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Palgrave Macmillan

Wales and the Medieval Colonial Imagination

The Matters of Britain in the Twelfth Century

ISBN 9781137391025
Publication Date July 2014
Formats Hardcover Ebook (EPUB) Ebook (PDF) 
Publisher Palgrave Macmillan
Series The New Middle Ages

Focusing on works by some of the major literary figures of the period, Michael A. Faletra argues that the legendary history of Britain that flourished in medieval chronicles and Arthurian romances traces its origins to twelfth-century Anglo-Norman colonial interest in Wales and the Welsh. Viewing the Welsh as England's original repressed Other, this book identifies and critiques the ways in which medieval narratives construe Wales as a barbaric peripheral zone requiring colonial control. By focusing on texts across a variety of genres by some of the major literary figures of the period - including Geoffrey of Monmouth, Chrétien de Troyes, Marie de France, Gerald of Wales, Walter Map, and John of Salisbury - Faletra offers innovative new readings that illuminate both the subtle power and the imaginative limitations of these matters of Britain.

Michael A. Faletra is Associate Professor of English and Humanities at Reed College, USA. He has translated and edited Geoffrey of Monmouth's History of the Kings of Britain, and his essays have appeared in scholarly journals that include Exemplaria, The Journal of English and Germanic Philology, Medievalia et Humanistica, and The Chaucer Review.

Introduction: The Scrap-Heap of History
1. Geoffrey of Monmouth and the Matter of Wales
2. Fairies at the Bottom of the Garden: Courtly Britain and Its Others
3. Chrétien de Troyes, Wales, and the Matiere of Britain
4. Crooked Greeks: Hybridity, History, and Gerald of Wales
Epilogue: The Birds of Rhiannon


"An eminently useful book and one that should be explored in all its complexity by anyone interested in the authors, postcolonial studies of the middle ages, or British literary culture in the twelfth century." - The Medieval Review "In this crucial intervention in the burgeoning field of post-Conquest Insular studies, Faletra shows how central the Welsh periphery was to the political consciousness of twelfth-century England. Founding his analysis upon the radical disjuncture Geoffrey of Monmouth effected between the ancient British (the glorified neo-Trojan rulers of the first Insular imperium) and the twelfth-century Welsh (their descendants who have nonetheless degenerated into barbarous alterity), Faletra argues that authors as varied as John of Salisbury, Marie de France, Walter Map, Chrétien de Troyes, and Gerald of Wales turned to Wales and the Welsh as paradigms through which to negotiate anxieties of ethnic specificity, cultural hybridity, and temporal dominion." - David Rollo, Professor of English, University of Southern California, USA, and author of Historical Fabrication, Ethnic Fable and French Romance in Twelfth-Century England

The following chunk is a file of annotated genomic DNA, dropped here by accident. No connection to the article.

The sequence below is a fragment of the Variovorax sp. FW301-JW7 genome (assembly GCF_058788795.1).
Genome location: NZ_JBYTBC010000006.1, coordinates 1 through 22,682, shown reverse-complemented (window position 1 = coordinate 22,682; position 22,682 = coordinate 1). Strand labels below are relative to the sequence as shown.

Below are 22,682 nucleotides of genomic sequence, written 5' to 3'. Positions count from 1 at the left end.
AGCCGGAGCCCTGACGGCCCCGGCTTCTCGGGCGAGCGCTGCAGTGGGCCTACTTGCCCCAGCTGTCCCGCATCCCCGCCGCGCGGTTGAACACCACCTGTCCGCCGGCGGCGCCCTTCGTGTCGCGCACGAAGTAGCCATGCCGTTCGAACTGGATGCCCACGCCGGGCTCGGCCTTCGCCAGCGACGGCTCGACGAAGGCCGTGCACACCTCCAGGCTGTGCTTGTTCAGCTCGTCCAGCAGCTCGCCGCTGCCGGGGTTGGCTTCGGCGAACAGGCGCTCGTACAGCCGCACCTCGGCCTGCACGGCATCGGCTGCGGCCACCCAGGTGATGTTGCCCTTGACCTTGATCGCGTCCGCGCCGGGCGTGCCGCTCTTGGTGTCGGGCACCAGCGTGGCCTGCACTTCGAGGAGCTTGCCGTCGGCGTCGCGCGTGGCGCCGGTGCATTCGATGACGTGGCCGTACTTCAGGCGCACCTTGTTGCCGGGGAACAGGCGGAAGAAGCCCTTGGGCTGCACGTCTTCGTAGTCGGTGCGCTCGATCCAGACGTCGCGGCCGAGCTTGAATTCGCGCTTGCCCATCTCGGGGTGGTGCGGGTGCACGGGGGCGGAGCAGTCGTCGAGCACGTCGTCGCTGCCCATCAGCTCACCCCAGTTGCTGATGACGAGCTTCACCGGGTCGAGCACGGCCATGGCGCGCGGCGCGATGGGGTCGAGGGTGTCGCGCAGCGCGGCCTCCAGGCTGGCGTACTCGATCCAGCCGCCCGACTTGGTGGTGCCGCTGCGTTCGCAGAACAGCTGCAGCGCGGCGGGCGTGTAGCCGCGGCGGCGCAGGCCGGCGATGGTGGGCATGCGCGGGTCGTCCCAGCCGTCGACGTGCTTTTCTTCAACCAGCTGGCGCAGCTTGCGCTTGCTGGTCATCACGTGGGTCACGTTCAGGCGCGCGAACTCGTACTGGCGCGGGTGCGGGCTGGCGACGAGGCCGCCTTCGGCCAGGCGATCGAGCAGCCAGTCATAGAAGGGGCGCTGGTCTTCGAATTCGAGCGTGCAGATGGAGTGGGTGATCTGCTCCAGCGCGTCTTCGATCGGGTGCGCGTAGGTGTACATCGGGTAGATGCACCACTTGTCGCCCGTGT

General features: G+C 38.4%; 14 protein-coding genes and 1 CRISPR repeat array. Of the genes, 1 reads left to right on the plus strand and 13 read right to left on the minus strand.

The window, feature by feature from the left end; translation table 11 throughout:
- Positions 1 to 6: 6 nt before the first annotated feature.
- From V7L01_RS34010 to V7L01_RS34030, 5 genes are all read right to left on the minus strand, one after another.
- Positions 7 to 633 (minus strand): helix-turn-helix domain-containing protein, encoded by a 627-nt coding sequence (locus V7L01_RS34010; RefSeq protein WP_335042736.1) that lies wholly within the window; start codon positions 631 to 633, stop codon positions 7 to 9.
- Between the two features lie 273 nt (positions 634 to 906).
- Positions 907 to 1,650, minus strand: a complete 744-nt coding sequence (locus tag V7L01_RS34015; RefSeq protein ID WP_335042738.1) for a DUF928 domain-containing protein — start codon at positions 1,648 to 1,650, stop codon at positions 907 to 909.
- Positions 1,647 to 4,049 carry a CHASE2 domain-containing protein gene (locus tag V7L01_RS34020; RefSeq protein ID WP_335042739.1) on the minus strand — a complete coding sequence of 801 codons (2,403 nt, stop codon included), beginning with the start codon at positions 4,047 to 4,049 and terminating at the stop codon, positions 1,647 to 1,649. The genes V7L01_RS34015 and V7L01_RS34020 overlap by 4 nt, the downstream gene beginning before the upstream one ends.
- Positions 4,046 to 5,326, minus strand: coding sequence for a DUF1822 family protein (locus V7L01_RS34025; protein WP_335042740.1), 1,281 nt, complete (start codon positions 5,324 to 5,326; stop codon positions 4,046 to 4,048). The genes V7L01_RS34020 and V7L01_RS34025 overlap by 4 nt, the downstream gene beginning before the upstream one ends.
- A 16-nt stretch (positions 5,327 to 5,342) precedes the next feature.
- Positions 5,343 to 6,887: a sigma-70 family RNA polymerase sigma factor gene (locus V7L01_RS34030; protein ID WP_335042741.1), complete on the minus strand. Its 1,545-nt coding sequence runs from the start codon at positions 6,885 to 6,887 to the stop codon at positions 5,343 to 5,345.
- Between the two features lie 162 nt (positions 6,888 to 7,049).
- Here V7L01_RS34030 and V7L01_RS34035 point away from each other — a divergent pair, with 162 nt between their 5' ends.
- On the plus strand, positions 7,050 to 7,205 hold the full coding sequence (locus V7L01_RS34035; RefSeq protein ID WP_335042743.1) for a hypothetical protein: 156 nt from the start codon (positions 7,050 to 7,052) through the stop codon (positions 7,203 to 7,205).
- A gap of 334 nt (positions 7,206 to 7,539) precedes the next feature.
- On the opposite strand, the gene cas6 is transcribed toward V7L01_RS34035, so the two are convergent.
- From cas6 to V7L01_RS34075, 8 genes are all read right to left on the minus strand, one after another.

"Faletra has composed an ambitious and challenging account dedicated to the proposition that the complex representation of Wales in medieval literature should matter to everyone interested in the development of medieval European culture. Placing the work of Geoffrey of Monmouth at the heart of his narrative, Faletra traces the resonances of Geoffrey's work in a variety of French and Latin texts from the twelfth century, as well as considering the contact of Welsh literature with these other British and French traditions." - Simon Meecham-Jones, Affiliated Lecturer for the English Faculty, University of Cambridge, UK
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